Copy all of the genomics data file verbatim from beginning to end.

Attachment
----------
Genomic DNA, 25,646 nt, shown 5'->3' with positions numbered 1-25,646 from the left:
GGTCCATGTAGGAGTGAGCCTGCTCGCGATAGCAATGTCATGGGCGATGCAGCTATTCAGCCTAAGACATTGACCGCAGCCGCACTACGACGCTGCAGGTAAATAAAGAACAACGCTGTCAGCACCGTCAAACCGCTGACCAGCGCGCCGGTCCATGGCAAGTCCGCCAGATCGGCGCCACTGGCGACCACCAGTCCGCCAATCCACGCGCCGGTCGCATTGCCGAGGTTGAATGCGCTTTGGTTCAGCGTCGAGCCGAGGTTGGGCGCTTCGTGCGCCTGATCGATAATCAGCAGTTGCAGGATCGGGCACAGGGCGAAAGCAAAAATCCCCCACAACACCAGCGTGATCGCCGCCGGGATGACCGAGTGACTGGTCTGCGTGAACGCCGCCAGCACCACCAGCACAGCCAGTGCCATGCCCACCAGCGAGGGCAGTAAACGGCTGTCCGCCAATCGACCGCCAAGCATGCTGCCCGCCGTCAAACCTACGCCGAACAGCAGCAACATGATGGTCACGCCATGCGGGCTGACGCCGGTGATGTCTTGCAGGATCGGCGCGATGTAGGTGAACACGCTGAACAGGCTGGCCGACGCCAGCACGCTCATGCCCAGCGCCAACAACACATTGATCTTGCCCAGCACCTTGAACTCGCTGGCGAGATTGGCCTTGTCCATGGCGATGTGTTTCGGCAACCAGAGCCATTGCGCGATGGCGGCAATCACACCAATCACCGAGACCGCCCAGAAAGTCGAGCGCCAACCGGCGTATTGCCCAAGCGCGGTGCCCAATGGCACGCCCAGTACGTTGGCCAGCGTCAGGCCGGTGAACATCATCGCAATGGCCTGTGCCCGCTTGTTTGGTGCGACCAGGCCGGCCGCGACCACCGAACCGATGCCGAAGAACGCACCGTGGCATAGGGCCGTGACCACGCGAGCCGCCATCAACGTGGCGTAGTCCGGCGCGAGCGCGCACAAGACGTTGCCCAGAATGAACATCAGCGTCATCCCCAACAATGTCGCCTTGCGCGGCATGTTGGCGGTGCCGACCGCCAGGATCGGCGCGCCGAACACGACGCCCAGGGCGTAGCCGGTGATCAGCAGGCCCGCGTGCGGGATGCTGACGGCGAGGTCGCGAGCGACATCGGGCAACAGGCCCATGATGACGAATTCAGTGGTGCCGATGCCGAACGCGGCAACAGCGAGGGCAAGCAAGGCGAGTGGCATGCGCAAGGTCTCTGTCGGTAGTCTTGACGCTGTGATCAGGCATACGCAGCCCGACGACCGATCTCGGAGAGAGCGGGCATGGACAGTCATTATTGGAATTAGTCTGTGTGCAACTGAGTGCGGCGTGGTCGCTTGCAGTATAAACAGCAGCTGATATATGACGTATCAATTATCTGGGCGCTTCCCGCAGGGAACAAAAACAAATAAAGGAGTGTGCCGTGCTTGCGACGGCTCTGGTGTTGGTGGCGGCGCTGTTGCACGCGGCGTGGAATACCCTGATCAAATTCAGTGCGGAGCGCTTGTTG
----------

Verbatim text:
Genomic DNA, 25,646 nt, shown 5'->3' with positions numbered 1-25,646 from the left:
GGTCCATGTAGGAGTGAGCCTGCTCGCGATAGCAATGTCATGGGCGATGCAGCTATTCAGCCTAAGACATTGACCGCAGCCGCACTACGACGCTGCAGGTAAATAAAGAACAACGCTGTCAGCACCGTCAAACCGCTGACCAGCGCGCCGGTCCATGGCAAGTCCGCCAGATCGGCGCCACTGGCGACCACCAGTCCGCCAATCCACGCGCCGGTCGCATTGCCGAGGTTGAATGCGCTTTGGTTCAGCGTCGAGCCGAGGTTGGGCGCTTCGTGCGCCTGATCGATAATCAGCAGTTGCAGGATCGGGCACAGGGCGAAAGCAAAAATCCCCCACAACACCAGCGTGATCGCCGCCGGGATGACCGAGTGACTGGTCTGCGTGAACGCCGCCAGCACCACCAGCACAGCCAGTGCCATGCCCACCAGCGAGGGCAGTAAACGGCTGTCCGCCAATCGACCGCCAAGCATGCTGCCCGCCGTCAAACCTACGCCGAACAGCAGCAACATGATGGTCACGCCATGCGGGCTGACGCCGGTGATGTCTTGCAGGATCGGCGCGATGTAGGTGAACACGCTGAACAGGCTGGCCGACGCCAGCACGCTCATGCCCAGCGCCAACAACACATTGATCTTGCCCAGCACCTTGAACTCGCTGGCGAGATTGGCCTTGTCCATGGCGATGTGTTTCGGCAACCAGAGCCATTGCGCGATGGCGGCAATCACACCAATCACCGAGACCGCCCAGAAAGTCGAGCGCCAACCGGCGTATTGCCCAAGCGCGGTGCCCAATGGCACGCCCAGTACGTTGGCCAGCGTCAGGCCGGTGAACATCATCGCAATGGCCTGTGCCCGCTTGTTTGGTGCGACCAGGCCGGCCGCGACCACCGAACCGATGCCGAAGAACGCACCGTGGCATAGGGCCGTGACCACGCGAGCCGCCATCAACGTGGCGTAGTCCGGCGCGAGCGCGCACAAGACGTTGCCCAGAATGAACATCAGCGTCATCCCCAACAATGTCGCCTTGCGCGGCATGTTGGCGGTGCCGACCGCCAGGATCGGCGCGCCGAACACGACGCCCAGGGCGTAGCCGGTGATCAGCAGGCCCGCGTGCGGGATGCTGACGGCGAGGTCGCGAGCGACATCGGGCAACAGGCCCATGATGACGAATTCAGTGGTGCCGATGCCGAACGCGGCAACAGCGAGGGCAAGCAAGGCGAGTGGCATGCGCAAGGTCTCTGTCGGTAGTCTTGACGCTGTGATCAGGCATACGCAGCCCGACGACCGATCTCGGAGAGAGCGGGCATGGACAGTCATTATTGGAATTAGTCTGTGTGCAACTGAGTGCGGCGTGGTCGCTTGCAGTATAAACAGCAGCTGATATATGACGTATCAATTATCTGGGCGCTTCCCGCAGGGAACAAAAACAAATAAAGGAGTGTGCCGTGCTTGCGACGGCTCTGGTGTTGGTGGCGGCGCTGTTGCACGCGGCGTGGAATACCCTGATCAAATTCAGTGCGGAGCGCTTGTTG